An outdoor contemporary arts festival will return to Kent in 2025 after being delayed for a year.
Organised by Creative Folkestone, the sixth edition of the Folkestone Triennial will take place in late summer for about three months.
The event which is held every three years - except for 2020’s postponement due to the pandemic - started back in 2008 with artists including Tracey Emin, Martin Creed, Antony Gormley, Lubaina Himid and Yoko Ono all taking part in the past.
The festival was due to be held in 2024 but has been delayed despite officials securing a share of £20m funding as part of the wider levelling-up cash awarded to the town.
The money will be used to provide better infrastructure for the festival.
The multi-million-pound project will improve connectivity and transport links in Folkestone, connecting the rail and bus stations with the vibrant, bustling town centre, Creative Quarter, and harbour area.
Once the work is complete, it will make the Folkestone Triennial exhibition spread from the seafront to the centre of town, making it more accessible to visitors.
Sorcha Carey, exhibition curator who previously ran the Edinburgh Art Festival for 10 years, said she wanted to ensure "art and creative thinking sit at the heart of this next chapter in Folkestone's evolution".
Organisers say the exhibition has brought in £100m to the local area since its first rendition.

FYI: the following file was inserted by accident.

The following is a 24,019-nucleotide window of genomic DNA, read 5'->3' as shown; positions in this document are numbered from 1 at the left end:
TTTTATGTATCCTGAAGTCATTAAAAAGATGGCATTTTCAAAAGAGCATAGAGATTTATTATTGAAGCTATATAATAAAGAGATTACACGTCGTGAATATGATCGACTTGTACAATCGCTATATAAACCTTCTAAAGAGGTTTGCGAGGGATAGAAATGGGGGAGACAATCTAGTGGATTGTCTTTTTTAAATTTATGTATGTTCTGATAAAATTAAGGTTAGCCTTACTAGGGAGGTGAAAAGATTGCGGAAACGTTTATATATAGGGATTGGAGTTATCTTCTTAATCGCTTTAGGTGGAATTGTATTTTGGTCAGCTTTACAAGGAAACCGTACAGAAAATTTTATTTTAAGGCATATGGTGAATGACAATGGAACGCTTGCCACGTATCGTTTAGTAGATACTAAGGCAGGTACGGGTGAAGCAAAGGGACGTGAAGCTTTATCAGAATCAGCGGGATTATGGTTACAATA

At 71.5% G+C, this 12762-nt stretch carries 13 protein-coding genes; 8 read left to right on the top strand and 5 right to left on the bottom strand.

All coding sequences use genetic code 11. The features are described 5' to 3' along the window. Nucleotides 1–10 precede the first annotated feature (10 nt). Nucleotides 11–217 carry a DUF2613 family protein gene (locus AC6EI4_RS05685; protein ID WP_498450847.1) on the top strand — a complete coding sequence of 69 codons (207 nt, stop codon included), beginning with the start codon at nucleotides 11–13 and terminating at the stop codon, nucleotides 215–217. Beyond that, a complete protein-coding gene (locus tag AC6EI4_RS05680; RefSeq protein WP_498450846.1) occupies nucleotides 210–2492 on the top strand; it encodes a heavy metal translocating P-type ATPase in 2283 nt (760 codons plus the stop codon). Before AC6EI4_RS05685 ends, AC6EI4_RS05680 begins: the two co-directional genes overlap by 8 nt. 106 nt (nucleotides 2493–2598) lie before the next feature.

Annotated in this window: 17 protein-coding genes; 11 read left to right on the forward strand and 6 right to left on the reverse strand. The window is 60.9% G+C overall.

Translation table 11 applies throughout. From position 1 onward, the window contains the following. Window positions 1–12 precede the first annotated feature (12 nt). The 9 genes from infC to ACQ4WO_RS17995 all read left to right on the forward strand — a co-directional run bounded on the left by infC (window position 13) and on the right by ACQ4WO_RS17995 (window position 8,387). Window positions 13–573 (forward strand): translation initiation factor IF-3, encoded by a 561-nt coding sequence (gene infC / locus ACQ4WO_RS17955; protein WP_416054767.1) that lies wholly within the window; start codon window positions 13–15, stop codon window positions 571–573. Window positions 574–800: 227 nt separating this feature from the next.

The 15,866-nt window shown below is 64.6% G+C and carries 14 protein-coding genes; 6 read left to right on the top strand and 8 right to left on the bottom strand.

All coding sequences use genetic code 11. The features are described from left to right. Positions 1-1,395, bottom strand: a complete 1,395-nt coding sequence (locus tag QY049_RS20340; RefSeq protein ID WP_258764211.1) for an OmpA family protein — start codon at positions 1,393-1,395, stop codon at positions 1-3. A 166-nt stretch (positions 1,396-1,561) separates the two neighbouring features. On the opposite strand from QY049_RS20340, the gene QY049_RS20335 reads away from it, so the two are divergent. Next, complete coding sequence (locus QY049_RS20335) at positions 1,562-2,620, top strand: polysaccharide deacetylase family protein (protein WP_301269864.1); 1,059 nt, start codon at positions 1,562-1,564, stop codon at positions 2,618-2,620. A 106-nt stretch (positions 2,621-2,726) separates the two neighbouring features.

At the last event in 2021, themed under the name of ‘The Plot’, organisers invited visitors to consider urban myths and their true origins: the gap between fact and fiction.
Site-specific sculptures and installations will be along three routes linked with historic Folkestone tales and, by borrowing from, or lending to these stories, the exhibition raises questions between tales and the urbanism of the town.
It welcomed more than 220,000 visitors, according to its organisers.
In 2014, a Banksy mural appeared on a park wall during the festival before being cut out of the building and leading to a long-running legal saga over its ownership.
Art Buff was eventually restored to public display in The Old High Street in 2020.
Speaking about the festival’s return, Alastair Upton, chief executive of Creative Folkestone, said: "Folkestone Triennial is not just an art exhibition, it is a catalyst for economic and cultural growth.
"The influx of visitors from the local area and much further afield puts Folkestone on the map, shining a spotlight on the creativity and entrepreneurial spirit that makes our town a great place to live, work, play and visit."
Since 2008, Folkestone Triennial has been one of the most influential and ambitious art festivals in the UK, attracting approximately 640,000 visitors.
The event has generated economic investment of more than 100 million pounds for the local area.
Another legacy of a past Triennial is that there could still be bars of gold hidden in the sand at the Outer Harbour beach near Sunny Sands as part of the installation Folkestone Digs in 2014, which saw 30 individual pieces of 24-carat gold - worth £10,000 - buried at the beach by Berlin-based artist Michael Sailstorfer.
It is not known if they were all found or not.